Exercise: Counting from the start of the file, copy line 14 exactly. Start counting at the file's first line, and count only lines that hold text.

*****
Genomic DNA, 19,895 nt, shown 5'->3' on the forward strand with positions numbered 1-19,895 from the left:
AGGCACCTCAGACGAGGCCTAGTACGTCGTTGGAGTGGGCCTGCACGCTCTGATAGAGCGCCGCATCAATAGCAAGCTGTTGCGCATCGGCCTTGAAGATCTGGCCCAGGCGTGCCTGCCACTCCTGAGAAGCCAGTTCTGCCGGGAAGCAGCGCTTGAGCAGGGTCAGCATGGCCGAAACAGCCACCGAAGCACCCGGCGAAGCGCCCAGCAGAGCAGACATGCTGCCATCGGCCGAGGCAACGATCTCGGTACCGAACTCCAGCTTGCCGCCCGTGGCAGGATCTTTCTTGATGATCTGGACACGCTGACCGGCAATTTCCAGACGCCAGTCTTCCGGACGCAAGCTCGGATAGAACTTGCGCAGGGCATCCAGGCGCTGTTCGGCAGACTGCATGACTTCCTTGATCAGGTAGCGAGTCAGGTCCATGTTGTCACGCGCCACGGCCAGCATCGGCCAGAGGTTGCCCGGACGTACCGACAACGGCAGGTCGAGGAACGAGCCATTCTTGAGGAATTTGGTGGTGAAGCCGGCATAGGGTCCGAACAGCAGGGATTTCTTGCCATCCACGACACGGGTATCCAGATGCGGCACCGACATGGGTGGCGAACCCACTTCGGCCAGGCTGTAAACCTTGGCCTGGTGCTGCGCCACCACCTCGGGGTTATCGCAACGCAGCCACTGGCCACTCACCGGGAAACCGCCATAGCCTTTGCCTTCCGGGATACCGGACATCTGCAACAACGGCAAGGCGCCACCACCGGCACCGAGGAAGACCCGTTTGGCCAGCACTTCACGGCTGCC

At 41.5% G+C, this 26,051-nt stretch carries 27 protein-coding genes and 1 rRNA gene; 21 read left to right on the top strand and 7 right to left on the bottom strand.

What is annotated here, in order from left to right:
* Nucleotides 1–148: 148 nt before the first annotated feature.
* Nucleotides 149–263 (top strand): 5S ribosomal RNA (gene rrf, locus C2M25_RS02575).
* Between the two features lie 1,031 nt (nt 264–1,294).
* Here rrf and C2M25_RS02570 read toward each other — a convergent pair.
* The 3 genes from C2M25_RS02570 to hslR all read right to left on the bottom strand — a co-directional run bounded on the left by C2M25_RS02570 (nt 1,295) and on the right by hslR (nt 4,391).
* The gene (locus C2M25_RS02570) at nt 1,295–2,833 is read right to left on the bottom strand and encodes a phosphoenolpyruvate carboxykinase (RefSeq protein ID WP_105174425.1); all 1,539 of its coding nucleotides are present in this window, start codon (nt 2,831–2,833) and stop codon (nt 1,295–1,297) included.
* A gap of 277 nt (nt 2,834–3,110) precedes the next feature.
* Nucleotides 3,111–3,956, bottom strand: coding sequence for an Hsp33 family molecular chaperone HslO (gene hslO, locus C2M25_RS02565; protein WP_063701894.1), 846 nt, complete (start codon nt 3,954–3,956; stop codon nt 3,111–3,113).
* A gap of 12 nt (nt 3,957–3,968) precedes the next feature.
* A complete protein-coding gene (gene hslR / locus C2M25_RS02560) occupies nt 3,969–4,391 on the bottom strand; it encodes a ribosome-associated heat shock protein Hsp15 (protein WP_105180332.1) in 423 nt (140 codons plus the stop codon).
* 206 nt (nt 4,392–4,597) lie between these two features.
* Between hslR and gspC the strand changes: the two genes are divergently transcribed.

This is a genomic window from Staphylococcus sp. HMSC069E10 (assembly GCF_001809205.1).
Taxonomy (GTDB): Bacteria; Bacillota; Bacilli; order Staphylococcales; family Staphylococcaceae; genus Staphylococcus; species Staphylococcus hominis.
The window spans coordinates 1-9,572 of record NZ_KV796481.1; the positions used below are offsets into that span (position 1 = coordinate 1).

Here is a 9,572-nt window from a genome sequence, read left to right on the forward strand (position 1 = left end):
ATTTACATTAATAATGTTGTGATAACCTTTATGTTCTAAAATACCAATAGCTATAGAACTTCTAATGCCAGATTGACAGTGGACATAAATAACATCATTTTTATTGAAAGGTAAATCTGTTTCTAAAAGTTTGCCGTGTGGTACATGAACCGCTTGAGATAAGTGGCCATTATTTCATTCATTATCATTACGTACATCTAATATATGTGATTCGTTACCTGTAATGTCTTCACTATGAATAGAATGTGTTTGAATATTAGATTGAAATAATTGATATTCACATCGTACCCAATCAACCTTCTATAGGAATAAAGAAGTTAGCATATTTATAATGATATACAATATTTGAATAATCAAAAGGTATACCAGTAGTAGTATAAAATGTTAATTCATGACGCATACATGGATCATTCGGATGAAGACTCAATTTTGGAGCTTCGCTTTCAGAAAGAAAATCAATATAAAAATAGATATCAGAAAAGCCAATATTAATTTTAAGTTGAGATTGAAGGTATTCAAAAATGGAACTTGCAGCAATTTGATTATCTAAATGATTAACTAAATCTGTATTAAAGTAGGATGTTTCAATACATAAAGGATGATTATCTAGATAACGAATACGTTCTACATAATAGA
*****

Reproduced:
* A complete protein-coding gene (gene hslR / locus C2M25_RS02560) occupies nt 3,969–4,391 on the bottom strand; it encodes a ribosome-associated heat shock protein Hsp15 (protein WP_105180332.1) in 423 nt (140 codons plus the stop codon).